According to "Vitals," the amendment might not go far enough to sway some conservative lawmakers to support the bill. Rep. Mark Meadows (R-N.C.)—who chairs the House Freedom Caucus, which has opposed the bill—said the caucus will not take a formal position on the potentially amended AHCA, but added that the amendment "does not address any of the [caucus'] concerns in a meaningful way."

    Still, according to "PowerPost," the caucus' neutral stance suggests that its members might not uniformly vote against the bill, which would increase the legislation's chances of approval in the House. Meadow said, "I'm trying to let my members vote the way that their constituents would want them to vote."

    24M more would be uninsured under House GOP bill, CBO estimates

    The changes also could sway moderate Republicans to support the bill, "PowerPost" reports.

    Next steps

    The House Rules Committee on Wednesday is scheduled to consider the measure and the amendment. The full House is expected to vote on the final package on Thursday, Axios reports.

    The AHCA must get 216 favorable votes to pass through the House. Republicans hold a majority of 237 seats in the chamber. The bill likely will not have any Democratic support in the House, meaning the vote would not pass if more than 21 Republicans vote against the measure.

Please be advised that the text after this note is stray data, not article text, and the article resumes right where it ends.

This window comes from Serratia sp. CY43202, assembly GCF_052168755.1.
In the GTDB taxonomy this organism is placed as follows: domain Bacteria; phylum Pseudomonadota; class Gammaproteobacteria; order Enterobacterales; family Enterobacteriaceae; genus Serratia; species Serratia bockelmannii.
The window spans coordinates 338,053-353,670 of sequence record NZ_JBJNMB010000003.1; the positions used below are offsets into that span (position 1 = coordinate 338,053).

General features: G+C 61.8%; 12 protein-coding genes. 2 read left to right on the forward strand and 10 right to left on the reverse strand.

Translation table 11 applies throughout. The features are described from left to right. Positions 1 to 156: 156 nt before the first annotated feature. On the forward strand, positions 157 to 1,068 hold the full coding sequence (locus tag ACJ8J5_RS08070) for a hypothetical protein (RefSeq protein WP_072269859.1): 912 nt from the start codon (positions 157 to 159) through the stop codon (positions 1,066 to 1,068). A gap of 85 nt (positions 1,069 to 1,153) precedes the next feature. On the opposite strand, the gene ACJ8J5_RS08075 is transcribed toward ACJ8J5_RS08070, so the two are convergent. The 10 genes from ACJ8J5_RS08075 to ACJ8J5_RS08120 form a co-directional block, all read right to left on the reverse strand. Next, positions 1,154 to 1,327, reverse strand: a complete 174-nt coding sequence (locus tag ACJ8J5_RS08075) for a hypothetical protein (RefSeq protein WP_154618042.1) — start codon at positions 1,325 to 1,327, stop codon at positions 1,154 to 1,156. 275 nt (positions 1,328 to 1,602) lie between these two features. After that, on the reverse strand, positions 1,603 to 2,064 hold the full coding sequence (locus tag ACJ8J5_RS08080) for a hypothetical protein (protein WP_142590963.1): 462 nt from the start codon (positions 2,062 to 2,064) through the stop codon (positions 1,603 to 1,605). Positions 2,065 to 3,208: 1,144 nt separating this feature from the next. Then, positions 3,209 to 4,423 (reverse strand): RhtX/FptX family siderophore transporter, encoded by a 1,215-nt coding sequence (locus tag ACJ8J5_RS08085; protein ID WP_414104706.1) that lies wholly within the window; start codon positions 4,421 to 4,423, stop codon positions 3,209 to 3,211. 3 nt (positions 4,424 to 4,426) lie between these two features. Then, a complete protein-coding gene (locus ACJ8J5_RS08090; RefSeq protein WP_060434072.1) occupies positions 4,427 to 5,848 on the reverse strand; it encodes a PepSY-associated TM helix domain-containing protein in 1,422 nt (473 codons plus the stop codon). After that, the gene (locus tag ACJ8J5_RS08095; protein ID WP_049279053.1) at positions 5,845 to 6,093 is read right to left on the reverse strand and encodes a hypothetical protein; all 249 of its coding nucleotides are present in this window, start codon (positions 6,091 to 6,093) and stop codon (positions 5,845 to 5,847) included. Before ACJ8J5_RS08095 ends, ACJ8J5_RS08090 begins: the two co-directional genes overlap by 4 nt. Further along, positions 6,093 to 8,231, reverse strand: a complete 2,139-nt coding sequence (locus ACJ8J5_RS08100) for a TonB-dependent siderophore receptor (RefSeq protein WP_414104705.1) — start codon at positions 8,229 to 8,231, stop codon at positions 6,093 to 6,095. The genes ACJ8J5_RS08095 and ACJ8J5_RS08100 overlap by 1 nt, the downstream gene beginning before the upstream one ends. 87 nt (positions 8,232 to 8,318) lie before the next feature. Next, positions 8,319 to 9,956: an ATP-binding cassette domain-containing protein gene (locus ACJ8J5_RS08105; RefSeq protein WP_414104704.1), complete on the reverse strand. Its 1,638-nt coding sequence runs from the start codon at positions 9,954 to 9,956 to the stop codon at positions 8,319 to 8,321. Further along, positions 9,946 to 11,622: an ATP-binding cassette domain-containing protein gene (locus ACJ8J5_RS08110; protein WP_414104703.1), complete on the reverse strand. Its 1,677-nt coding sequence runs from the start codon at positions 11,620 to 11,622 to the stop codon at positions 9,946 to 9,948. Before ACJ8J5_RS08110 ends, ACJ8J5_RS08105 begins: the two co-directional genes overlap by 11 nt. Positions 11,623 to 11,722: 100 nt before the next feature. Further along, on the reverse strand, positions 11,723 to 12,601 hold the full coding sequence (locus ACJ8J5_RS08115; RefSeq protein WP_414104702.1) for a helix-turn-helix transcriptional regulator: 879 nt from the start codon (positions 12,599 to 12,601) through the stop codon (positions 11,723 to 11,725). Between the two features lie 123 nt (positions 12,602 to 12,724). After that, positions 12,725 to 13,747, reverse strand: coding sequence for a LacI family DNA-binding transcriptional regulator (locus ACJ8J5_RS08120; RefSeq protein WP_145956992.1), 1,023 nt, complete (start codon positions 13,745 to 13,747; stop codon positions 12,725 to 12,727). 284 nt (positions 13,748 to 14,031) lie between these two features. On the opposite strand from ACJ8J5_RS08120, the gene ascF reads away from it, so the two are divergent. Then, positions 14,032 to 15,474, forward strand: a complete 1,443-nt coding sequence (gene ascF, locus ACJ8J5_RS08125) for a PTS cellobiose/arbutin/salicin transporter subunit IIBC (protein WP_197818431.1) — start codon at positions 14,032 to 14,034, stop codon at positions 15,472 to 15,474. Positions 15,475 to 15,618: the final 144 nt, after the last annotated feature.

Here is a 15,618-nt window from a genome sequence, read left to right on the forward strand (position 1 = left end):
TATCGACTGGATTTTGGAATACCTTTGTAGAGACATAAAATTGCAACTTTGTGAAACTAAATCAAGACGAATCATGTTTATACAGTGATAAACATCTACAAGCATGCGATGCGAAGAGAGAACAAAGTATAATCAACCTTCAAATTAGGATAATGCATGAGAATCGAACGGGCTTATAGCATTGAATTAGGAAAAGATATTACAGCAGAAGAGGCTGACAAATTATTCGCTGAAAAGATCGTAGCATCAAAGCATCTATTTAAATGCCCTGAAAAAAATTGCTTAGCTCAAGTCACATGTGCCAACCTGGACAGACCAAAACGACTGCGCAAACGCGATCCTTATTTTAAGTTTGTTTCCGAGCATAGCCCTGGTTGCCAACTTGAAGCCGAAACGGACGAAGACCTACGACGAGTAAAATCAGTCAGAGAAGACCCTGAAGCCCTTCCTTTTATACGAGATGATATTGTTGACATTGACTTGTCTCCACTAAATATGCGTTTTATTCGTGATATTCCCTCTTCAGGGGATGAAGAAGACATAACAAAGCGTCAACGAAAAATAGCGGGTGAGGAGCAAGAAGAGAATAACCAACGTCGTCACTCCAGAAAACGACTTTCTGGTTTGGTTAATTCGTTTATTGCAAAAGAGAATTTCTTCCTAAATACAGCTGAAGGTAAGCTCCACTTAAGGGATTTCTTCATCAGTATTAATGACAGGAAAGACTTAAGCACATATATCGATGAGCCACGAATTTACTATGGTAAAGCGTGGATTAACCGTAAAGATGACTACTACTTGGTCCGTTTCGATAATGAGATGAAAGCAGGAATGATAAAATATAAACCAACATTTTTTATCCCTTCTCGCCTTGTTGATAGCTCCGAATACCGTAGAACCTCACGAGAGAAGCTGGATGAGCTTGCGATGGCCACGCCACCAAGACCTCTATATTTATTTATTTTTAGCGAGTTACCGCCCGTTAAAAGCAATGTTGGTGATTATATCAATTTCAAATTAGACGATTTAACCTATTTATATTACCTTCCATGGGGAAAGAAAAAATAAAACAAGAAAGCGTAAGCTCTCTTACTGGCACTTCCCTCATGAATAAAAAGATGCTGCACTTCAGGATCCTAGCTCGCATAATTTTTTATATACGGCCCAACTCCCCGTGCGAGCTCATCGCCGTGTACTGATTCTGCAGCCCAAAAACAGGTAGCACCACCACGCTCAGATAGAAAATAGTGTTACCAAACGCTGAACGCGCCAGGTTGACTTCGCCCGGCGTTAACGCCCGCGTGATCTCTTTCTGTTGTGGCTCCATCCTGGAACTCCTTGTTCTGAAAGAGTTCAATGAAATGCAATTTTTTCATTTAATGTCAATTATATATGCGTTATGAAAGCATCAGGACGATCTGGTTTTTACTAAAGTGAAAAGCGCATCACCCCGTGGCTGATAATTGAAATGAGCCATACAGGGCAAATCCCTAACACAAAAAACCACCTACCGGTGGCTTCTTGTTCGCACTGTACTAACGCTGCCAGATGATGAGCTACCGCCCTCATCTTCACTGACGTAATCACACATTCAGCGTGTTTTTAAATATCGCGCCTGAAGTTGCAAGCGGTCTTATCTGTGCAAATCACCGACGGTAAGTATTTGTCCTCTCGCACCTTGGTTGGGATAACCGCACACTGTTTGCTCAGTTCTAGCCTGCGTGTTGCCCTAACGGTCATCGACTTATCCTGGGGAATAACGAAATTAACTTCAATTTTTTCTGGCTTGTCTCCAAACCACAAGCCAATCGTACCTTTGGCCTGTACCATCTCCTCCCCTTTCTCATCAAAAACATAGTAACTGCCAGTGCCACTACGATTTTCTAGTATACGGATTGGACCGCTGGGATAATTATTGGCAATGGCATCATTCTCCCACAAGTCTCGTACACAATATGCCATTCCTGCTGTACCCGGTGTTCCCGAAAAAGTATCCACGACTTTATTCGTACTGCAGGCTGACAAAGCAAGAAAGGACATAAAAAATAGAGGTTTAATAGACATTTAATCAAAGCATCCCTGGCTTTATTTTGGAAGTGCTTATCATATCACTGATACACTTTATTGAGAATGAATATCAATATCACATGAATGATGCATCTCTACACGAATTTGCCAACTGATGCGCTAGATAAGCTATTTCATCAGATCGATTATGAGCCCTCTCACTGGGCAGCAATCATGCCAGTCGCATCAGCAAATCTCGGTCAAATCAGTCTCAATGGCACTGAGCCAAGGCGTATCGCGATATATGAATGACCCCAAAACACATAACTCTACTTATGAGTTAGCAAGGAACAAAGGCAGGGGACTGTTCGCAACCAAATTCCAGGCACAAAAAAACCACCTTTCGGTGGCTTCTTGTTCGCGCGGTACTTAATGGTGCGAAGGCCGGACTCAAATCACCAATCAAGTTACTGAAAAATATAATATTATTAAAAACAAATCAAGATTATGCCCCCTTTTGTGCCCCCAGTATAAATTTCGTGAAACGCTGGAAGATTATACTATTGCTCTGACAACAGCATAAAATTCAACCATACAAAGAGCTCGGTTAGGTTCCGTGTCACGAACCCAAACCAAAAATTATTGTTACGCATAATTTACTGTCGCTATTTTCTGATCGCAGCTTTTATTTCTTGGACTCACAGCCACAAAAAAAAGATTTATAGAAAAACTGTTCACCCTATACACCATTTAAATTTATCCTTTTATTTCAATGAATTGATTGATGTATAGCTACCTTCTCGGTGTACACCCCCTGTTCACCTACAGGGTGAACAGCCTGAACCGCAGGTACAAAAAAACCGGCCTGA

(Nather, "Vitals," Axios, 3/21; Kamisar, The Hill, 3/14; Owens, Axios, 3/20; Meyer, Modern Healthcare, 3/20; Manger's Amendment summary, accessed 3/21; Abutaleb/Cowan, Reuters, 3/21; DeBonis, "PowerPost," Washington Post, 3/20; Haberkorn et al., Politico, 3/20; Haberkorn, Politico, 3/20; Morse, Healthcare Finance News, 3/20).

    Advisory Board's take

    Eric Cragun, Senior Director, Health Policy

    The changes made to the bill may make it more likely to pass the House. But they don't change the potential broader financial implications of the AHCA for providers: the net result from the bill would still likely be an increase in the number of uninsured and a drop in provider revenue. It is worth noting that we are awaiting a CBO score on the revised bill, the bill is likely to be modified further, and passage remains uncertain in both the House and Senate.

    Monday's changes would have some incremental impact for providers, with mixed effects for providers' bottom lines. The AHCA’s Medicaid per capita caps would rise faster for certain populations, which would help providers by putting less pressure on states to reduce or modify Medicaid eligibility, benefits, and payment rates. And the expected additional tax credits for older, lower-income individuals could help somewhat reduce how many people would lose coverage under the bill (before the latest changes, CBO predicted the AHCA would lead to 24 million more people uninsured by 2026).


    However, the new options for states to implement work requirements and/or shift to block grants in Medicaid could negatively affect providers' finances by reducing Medicaid enrollment and payments. And—although we are awaiting potential changes to the tax credits in the Senate—none of the current changes would likely be enough to completely stem reduced enrollment in the individual market.

    To learn more about the key issues providers should watch in the early days of the Trump administration, check out our executive research briefing, "Navigating the First 100 Days of the Trump Administration."

    See the 5 key issues to watch